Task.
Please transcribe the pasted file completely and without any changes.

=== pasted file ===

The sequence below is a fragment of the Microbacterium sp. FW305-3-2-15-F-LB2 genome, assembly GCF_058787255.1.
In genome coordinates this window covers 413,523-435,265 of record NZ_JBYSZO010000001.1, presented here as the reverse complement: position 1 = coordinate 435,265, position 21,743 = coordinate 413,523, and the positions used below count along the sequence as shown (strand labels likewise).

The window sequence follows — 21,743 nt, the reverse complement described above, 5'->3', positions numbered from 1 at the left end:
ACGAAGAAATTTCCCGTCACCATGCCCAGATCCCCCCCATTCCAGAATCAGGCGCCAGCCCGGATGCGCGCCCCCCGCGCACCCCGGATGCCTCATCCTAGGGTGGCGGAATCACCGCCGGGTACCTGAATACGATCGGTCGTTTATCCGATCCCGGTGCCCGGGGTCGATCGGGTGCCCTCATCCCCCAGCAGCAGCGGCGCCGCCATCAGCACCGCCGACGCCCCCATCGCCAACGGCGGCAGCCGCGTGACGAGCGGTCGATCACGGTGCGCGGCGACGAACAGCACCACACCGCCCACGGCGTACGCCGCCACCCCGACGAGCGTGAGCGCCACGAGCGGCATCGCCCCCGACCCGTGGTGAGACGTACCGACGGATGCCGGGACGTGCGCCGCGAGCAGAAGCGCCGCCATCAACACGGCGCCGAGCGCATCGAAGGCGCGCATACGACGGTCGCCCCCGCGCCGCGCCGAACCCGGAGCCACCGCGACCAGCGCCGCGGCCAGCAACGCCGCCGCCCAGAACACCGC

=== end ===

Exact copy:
The sequence below is a fragment of the Microbacterium sp. FW305-3-2-15-F-LB2 genome, assembly GCF_058787255.1.
In genome coordinates this window covers 413,523-435,265 of record NZ_JBYSZO010000001.1, presented here as the reverse complement: position 1 = coordinate 435,265, position 21,743 = coordinate 413,523, and the positions used below count along the sequence as shown (strand labels likewise).

The window sequence follows — 21,743 nt, the reverse complement described above, 5'->3', positions numbered from 1 at the left end:
ACGAAGAAATTTCCCGTCACCATGCCCAGATCCCCCCCATTCCAGAATCAGGCGCCAGCCCGGATGCGCGCCCCCCGCGCACCCCGGATGCCTCATCCTAGGGTGGCGGAATCACCGCCGGGTACCTGAATACGATCGGTCGTTTATCCGATCCCGGTGCCCGGGGTCGATCGGGTGCCCTCATCCCCCAGCAGCAGCGGCGCCGCCATCAGCACCGCCGACGCCCCCATCGCCAACGGCGGCAGCCGCGTGACGAGCGGTCGATCACGGTGCGCGGCGACGAACAGCACCACACCGCCCACGGCGTACGCCGCCACCCCGACGAGCGTGAGCGCCACGAGCGGCATCGCCCCCGACCCGTGGTGAGACGTACCGACGGATGCCGGGACGTGCGCCGCGAGCAGAAGCGCCGCCATCAACACGGCGCCGAGCGCATCGAAGGCGCGCATACGACGGTCGCCCCCGCGCCGCGCCGAACCCGGAGCCACCGCGACCAGCGCCGCGGCCAGCAACGCCGCCGCCCAGAACACCGC